Friday, February 20, 2015

The Invisible Man

by HG Wells

A fast and fun read, The Invisible Man is pretty much what you'd expect on the surface, but lying underneath are overtones of how society shapes people, but I'll just stick with the actual story and not venture into assumptions.

A stranger comes to the small town of Iping, checks himself into the inn and locks himself into his rooms requesting no disruptions. This only piques the interest of the townspeople, who invent ways to discover who he is, which only serves to make the stranger angry. What the people don't know is that he is a scientist, who has discovered a formula for invisibility. In the beginning, this seems like a great advantage, but soon the stranger realizes how problematic invisibility can be, but he can't figure out how to regain his skin. Becoming more and more frustrated, the stranger embarks on a criminal path, first some petty theft and then declaring a Reign of Terror and recruiting people to help him.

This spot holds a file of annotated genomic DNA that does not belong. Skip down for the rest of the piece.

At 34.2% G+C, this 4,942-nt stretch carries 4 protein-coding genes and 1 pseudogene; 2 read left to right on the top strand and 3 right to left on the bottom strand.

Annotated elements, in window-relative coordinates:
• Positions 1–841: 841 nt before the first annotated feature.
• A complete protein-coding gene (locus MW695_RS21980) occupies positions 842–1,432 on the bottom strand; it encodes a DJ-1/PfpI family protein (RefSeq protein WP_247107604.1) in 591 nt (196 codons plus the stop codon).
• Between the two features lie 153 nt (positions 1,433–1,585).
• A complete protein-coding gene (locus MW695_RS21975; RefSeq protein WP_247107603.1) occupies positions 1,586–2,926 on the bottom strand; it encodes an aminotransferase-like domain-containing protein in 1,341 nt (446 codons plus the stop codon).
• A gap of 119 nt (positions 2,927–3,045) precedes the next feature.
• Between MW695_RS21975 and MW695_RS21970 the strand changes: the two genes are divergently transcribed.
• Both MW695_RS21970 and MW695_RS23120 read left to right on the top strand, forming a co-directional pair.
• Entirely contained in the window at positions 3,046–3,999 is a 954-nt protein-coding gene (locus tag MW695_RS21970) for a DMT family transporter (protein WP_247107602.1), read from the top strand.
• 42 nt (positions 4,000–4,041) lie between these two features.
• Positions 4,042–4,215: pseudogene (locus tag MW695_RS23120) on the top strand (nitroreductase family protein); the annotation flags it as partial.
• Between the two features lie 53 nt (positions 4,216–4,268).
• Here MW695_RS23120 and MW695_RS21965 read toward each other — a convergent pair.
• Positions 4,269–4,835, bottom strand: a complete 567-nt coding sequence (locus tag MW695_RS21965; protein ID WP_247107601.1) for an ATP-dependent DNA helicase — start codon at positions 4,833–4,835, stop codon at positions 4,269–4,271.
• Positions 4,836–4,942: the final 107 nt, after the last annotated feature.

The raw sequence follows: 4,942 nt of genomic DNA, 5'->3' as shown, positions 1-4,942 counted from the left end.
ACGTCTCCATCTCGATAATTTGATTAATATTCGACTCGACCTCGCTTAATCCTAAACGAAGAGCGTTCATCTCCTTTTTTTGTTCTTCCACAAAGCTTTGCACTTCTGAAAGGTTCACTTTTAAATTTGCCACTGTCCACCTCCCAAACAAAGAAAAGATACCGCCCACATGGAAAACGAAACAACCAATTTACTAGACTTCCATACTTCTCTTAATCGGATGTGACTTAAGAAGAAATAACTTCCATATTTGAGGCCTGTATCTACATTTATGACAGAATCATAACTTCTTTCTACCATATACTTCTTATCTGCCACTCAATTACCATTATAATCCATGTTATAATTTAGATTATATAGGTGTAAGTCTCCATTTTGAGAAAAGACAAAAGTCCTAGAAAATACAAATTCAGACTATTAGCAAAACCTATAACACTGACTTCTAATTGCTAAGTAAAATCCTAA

So if you have an afternoon to sit by the fireplace and read, this would be a good choice. 

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